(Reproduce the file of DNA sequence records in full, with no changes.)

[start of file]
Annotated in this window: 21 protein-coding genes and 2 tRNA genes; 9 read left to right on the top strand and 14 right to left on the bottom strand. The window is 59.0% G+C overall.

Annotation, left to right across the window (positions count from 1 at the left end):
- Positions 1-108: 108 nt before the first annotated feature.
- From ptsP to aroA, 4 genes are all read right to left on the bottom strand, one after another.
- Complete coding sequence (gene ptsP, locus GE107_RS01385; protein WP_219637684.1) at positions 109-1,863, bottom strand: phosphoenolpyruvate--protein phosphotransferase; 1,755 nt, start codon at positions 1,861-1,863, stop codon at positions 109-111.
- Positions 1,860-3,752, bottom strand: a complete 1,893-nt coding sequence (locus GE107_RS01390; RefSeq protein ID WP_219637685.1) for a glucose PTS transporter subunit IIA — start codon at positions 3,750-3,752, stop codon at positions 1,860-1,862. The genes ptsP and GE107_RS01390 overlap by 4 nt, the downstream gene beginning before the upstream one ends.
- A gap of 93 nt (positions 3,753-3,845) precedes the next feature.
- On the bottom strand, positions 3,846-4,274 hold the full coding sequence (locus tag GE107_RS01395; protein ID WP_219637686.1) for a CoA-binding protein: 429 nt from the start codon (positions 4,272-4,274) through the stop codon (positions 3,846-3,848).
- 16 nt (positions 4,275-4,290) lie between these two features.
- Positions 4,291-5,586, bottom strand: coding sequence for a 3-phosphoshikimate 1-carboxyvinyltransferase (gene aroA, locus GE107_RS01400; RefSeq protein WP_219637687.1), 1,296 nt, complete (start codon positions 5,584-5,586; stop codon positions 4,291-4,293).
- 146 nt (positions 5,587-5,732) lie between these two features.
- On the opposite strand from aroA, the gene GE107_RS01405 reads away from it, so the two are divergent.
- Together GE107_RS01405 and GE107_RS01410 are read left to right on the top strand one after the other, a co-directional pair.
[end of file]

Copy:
Annotated in this window: 21 protein-coding genes and 2 tRNA genes; 9 read left to right on the top strand and 14 right to left on the bottom strand. The window is 59.0% G+C overall.

Annotation, left to right across the window (positions count from 1 at the left end):
- Positions 1-108: 108 nt before the first annotated feature.
- From ptsP to aroA, 4 genes are all read right to left on the bottom strand, one after another.
- Complete coding sequence (gene ptsP, locus GE107_RS01385; protein WP_219637684.1) at positions 109-1,863, bottom strand: phosphoenolpyruvate--protein phosphotransferase; 1,755 nt, start codon at positions 1,861-1,863, stop codon at positions 109-111.
- Positions 1,860-3,752, bottom strand: a complete 1,893-nt coding sequence (locus GE107_RS01390; RefSeq protein ID WP_219637685.1) for a glucose PTS transporter subunit IIA — start codon at positions 3,750-3,752, stop codon at positions 1,860-1,862. The genes ptsP and GE107_RS01390 overlap by 4 nt, the downstream gene beginning before the upstream one ends.
- A gap of 93 nt (positions 3,753-3,845) precedes the next feature.
- On the bottom strand, positions 3,846-4,274 hold the full coding sequence (locus tag GE107_RS01395; protein ID WP_219637686.1) for a CoA-binding protein: 429 nt from the start codon (positions 4,272-4,274) through the stop codon (positions 3,846-3,848).
- 16 nt (positions 4,275-4,290) lie between these two features.
- Positions 4,291-5,586, bottom strand: coding sequence for a 3-phosphoshikimate 1-carboxyvinyltransferase (gene aroA, locus GE107_RS01400; RefSeq protein WP_219637687.1), 1,296 nt, complete (start codon positions 5,584-5,586; stop codon positions 4,291-4,293).
- 146 nt (positions 5,587-5,732) lie between these two features.
- On the opposite strand from aroA, the gene GE107_RS01405 reads away from it, so the two are divergent.
- Together GE107_RS01405 and GE107_RS01410 are read left to right on the top strand one after the other, a co-directional pair.